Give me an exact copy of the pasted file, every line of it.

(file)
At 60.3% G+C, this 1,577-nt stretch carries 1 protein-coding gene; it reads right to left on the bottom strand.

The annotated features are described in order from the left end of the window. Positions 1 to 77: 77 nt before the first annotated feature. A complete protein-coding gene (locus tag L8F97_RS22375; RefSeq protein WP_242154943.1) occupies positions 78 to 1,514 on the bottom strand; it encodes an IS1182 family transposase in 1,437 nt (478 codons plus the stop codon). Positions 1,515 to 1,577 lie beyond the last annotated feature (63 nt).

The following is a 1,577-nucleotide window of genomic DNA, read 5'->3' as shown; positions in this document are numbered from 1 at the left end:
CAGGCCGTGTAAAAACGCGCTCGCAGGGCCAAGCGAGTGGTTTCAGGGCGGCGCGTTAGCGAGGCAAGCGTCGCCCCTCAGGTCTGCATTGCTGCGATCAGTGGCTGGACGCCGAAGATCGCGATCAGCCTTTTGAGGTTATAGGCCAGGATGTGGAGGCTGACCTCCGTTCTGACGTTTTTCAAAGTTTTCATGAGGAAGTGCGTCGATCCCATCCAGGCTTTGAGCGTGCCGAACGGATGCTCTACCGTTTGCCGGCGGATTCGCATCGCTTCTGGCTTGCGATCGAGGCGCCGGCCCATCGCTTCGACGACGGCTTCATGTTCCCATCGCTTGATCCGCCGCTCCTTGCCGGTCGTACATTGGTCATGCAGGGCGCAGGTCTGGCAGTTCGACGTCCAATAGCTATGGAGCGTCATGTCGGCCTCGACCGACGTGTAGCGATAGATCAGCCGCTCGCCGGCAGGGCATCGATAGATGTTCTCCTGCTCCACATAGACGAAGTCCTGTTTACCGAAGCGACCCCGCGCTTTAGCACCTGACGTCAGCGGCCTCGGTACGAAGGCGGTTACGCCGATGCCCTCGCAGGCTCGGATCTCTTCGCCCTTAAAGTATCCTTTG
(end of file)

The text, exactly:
At 60.3% G+C, this 1,577-nt stretch carries 1 protein-coding gene; it reads right to left on the bottom strand.

The annotated features are described in order from the left end of the window. Positions 1 to 77: 77 nt before the first annotated feature. A complete protein-coding gene (locus tag L8F97_RS22375; RefSeq protein WP_242154943.1) occupies positions 78 to 1,514 on the bottom strand; it encodes an IS1182 family transposase in 1,437 nt (478 codons plus the stop codon). Positions 1,515 to 1,577 lie beyond the last annotated feature (63 nt).

The following is a 1,577-nucleotide window of genomic DNA, read 5'->3' as shown; positions in this document are numbered from 1 at the left end:
CAGGCCGTGTAAAAACGCGCTCGCAGGGCCAAGCGAGTGGTTTCAGGGCGGCGCGTTAGCGAGGCAAGCGTCGCCCCTCAGGTCTGCATTGCTGCGATCAGTGGCTGGACGCCGAAGATCGCGATCAGCCTTTTGAGGTTATAGGCCAGGATGTGGAGGCTGACCTCCGTTCTGACGTTTTTCAAAGTTTTCATGAGGAAGTGCGTCGATCCCATCCAGGCTTTGAGCGTGCCGAACGGATGCTCTACCGTTTGCCGGCGGATTCGCATCGCTTCTGGCTTGCGATCGAGGCGCCGGCCCATCGCTTCGACGACGGCTTCATGTTCCCATCGCTTGATCCGCCGCTCCTTGCCGGTCGTACATTGGTCATGCAGGGCGCAGGTCTGGCAGTTCGACGTCCAATAGCTATGGAGCGTCATGTCGGCCTCGACCGACGTGTAGCGATAGATCAGCCGCTCGCCGGCAGGGCATCGATAGATGTTCTCCTGCTCCACATAGACGAAGTCCTGTTTACCGAAGCGACCCCGCGCTTTAGCACCTGACGTCAGCGGCCTCGGTACGAAGGCGGTTACGCCGATGCCCTCGCAGGCTCGGATCTCTTCGCCCTTAAAGTATCCTTTG